What is the Internet of Things?
There are many definitions of the Internet of Things (IoT), some very technical. In simple terms it is where embedded sensors, processing, data analytics and wireless connectivity enable machine-to-machine communications. This enables one device to pass data and instructions to another for it to perform an action
without any need for human intervention.
The term itself was first used in publications around 1999 although the principles and (wired) practical examples go back to Alan Turing’s work in World War Two at Bletchley Park and arguably all the way back to the invention of the telegraph machine.
Whilst greatly ambitious there have been huge advancements made in developing a car that drives itself – to the point today where there is a race for many leading companies to have their car to be the first certified to be legally deployable on the road without a driver. You may well have seen or heard of the Google Smart car for example – a top technology company leading the way in the automotive world, really quite remarkable and showing how traditional business and IT markets have converged.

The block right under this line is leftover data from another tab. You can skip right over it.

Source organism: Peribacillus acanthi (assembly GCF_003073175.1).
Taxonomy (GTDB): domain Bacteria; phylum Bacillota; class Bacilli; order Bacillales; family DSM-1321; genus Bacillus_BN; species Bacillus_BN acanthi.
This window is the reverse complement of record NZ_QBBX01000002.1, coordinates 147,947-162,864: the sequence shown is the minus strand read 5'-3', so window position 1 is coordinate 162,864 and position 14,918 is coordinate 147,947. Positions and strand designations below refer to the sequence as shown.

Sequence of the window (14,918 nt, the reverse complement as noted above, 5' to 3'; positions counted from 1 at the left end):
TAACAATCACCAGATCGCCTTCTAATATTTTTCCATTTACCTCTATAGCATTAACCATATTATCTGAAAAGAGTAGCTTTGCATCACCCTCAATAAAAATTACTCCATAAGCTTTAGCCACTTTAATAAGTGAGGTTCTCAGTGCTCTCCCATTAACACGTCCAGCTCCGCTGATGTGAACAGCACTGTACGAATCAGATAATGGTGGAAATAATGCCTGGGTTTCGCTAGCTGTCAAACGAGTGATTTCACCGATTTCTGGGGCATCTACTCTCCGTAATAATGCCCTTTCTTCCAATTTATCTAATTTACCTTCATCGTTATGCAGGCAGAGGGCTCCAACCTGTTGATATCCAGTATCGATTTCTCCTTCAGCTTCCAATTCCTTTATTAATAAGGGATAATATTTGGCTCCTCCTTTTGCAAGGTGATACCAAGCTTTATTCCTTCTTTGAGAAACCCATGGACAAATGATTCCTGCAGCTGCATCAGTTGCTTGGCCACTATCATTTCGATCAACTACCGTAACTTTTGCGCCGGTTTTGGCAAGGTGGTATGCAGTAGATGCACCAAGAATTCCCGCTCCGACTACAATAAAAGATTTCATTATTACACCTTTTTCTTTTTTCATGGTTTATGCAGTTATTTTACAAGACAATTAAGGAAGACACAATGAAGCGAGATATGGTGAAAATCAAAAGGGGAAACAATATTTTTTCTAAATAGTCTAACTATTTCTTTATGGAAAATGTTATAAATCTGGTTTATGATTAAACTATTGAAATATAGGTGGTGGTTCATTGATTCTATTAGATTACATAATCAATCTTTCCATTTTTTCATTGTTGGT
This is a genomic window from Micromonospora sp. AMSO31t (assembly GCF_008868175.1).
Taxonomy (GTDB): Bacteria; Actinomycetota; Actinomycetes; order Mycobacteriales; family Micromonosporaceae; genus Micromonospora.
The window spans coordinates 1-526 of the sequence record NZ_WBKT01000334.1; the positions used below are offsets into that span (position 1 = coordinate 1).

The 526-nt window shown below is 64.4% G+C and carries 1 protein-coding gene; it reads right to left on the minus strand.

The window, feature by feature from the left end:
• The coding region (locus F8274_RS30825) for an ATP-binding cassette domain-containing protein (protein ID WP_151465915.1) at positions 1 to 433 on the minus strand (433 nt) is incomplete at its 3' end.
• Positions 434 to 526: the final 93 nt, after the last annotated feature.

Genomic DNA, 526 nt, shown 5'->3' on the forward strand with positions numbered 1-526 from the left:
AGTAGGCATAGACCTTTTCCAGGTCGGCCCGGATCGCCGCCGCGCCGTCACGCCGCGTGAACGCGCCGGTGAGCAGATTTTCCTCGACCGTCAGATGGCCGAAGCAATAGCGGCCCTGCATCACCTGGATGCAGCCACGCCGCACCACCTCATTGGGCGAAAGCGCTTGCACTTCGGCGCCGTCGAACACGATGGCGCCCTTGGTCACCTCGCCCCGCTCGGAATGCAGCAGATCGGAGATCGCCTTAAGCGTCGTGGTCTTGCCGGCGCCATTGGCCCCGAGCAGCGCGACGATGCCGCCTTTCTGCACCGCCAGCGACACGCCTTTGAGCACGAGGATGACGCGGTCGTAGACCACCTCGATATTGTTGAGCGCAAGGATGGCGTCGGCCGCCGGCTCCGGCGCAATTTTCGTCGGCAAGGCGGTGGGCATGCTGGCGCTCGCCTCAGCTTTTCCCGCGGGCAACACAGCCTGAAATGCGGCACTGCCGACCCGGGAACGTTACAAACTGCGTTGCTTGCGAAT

This is an incredibly sophisticated example of IoT where a large number of sensors work in combination with GPS and historical data to allow a car (or indeed any vehicle) to go from A to B by understanding where it is, what is around it and how it can safely get there in an efficient way.
Whilst these car designers are unsurprisingly having to overcome problems found in testing today, there is a very realistic expectation that they will be fit for real world use by as early as 2020. This has obvious benefits to us as consumers around convenience and safety although early adopters will need to be trusting and of a strong constitution (albeit there will be emergency manual overrides.)
The Internet of Things is also potentially supportive of supply side pull systems where a Kanban type message can be triggered and acted upon.
For many years there has been a concept of consignment stock managed by suppliers, particularly in the automotive and industrial business-to-business markets. Here the supplier stock is physically held on a key customer’s site and the supplier takes responsibility for replenishment and self-billing. This works well but is often human resource intensive with the need for supplier reps to visit in order to check stock levels and count stock. Whilst EDI and the internet have helped to smooth this process it remains problematic.
Equipment Requested Service
The IoT can extend its reach beyond purchasing and delivering products into the aftermarket.
An expensive and critical piece of equipment can self-diagnose an issue, ideally before it becomes critical, and issue a message to a designated service company for that particular component. This would send the necessary information to the suppliers system which could trigger a service order which is scheduled directly to a service engineer, issue the parts and alerts him or her with all the information needed directly onto their handheld device or smartphone.